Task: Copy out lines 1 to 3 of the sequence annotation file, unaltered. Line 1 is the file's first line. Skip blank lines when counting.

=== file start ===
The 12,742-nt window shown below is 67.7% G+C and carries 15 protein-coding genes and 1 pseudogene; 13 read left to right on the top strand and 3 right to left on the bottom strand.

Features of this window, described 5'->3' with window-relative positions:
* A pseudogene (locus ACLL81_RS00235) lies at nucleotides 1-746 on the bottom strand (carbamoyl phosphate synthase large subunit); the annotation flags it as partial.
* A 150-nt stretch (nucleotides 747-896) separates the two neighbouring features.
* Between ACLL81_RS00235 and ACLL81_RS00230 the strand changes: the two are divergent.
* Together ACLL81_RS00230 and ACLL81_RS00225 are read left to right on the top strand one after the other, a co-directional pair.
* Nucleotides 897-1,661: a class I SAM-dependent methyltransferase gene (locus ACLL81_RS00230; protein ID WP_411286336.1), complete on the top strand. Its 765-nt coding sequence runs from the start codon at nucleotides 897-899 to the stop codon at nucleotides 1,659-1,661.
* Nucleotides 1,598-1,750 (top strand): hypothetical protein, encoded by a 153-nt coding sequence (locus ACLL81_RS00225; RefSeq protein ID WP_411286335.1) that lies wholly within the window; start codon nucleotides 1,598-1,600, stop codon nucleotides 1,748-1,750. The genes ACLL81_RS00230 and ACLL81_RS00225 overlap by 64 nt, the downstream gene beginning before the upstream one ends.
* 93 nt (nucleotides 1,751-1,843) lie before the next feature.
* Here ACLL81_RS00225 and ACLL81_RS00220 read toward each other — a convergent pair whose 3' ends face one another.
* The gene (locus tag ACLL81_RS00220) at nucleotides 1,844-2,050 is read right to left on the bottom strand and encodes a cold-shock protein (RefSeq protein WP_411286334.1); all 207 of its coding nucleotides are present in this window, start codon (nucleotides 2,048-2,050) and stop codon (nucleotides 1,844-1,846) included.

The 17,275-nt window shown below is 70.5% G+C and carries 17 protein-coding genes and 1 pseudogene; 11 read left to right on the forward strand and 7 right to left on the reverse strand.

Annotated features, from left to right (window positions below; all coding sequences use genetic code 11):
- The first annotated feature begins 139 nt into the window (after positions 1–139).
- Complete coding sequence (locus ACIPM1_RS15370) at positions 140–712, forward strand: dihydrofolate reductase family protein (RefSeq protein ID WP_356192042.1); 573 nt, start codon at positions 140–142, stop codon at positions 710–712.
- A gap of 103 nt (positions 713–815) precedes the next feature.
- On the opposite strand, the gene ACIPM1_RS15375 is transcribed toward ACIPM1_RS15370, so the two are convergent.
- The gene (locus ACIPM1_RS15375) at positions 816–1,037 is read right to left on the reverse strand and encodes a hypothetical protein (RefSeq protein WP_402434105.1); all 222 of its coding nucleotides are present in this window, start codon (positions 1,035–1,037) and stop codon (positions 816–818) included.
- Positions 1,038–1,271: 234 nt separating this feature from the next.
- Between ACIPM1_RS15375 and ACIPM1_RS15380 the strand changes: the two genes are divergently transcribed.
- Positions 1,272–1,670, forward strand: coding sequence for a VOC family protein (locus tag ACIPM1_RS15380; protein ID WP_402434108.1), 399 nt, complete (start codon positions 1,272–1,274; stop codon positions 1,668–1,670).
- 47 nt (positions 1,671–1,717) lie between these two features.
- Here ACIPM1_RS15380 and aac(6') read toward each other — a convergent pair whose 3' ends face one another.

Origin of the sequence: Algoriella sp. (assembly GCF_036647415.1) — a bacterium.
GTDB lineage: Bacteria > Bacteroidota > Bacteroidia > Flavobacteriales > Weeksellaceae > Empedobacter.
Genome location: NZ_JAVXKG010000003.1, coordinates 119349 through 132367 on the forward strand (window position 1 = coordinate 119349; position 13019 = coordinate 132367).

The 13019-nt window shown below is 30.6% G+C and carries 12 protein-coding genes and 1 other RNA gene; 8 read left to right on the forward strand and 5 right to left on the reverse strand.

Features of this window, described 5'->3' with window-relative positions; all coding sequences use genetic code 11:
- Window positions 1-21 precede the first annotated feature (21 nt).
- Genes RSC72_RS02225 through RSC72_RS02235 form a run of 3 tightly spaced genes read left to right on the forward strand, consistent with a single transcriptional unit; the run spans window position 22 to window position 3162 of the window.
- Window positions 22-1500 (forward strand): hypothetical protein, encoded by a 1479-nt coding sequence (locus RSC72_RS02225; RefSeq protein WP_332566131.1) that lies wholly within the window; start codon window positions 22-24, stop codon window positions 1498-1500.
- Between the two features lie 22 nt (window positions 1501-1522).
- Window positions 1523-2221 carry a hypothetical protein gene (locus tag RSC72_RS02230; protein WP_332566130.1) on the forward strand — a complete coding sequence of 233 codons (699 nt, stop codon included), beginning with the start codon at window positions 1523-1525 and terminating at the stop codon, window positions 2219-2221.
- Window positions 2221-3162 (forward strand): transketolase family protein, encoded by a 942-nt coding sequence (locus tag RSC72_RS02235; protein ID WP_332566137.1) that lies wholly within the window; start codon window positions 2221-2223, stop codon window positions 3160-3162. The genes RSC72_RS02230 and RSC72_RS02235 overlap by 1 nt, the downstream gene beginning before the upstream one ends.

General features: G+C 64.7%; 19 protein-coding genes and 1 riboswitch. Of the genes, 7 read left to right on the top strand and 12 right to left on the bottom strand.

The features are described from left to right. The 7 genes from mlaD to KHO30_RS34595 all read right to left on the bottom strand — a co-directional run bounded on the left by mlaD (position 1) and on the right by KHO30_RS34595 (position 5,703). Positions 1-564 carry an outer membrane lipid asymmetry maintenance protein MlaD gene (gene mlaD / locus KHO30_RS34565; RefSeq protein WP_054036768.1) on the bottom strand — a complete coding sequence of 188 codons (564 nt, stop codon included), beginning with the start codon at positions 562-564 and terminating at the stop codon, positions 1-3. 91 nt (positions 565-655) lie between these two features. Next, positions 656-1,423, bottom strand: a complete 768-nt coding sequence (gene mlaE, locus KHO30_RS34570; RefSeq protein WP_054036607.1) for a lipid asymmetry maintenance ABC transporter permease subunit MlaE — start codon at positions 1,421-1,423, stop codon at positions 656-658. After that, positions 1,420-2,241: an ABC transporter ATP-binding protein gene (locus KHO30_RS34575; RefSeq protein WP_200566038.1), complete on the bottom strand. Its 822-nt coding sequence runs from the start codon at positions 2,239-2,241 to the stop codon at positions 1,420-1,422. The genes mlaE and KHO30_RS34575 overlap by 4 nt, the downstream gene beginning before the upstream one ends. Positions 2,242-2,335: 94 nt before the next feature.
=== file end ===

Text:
The 12,742-nt window shown below is 67.7% G+C and carries 15 protein-coding genes and 1 pseudogene; 13 read left to right on the top strand and 3 right to left on the bottom strand.

Features of this window, described 5'->3' with window-relative positions:
* A pseudogene (locus ACLL81_RS00235) lies at nucleotides 1-746 on the bottom strand (carbamoyl phosphate synthase large subunit); the annotation flags it as partial.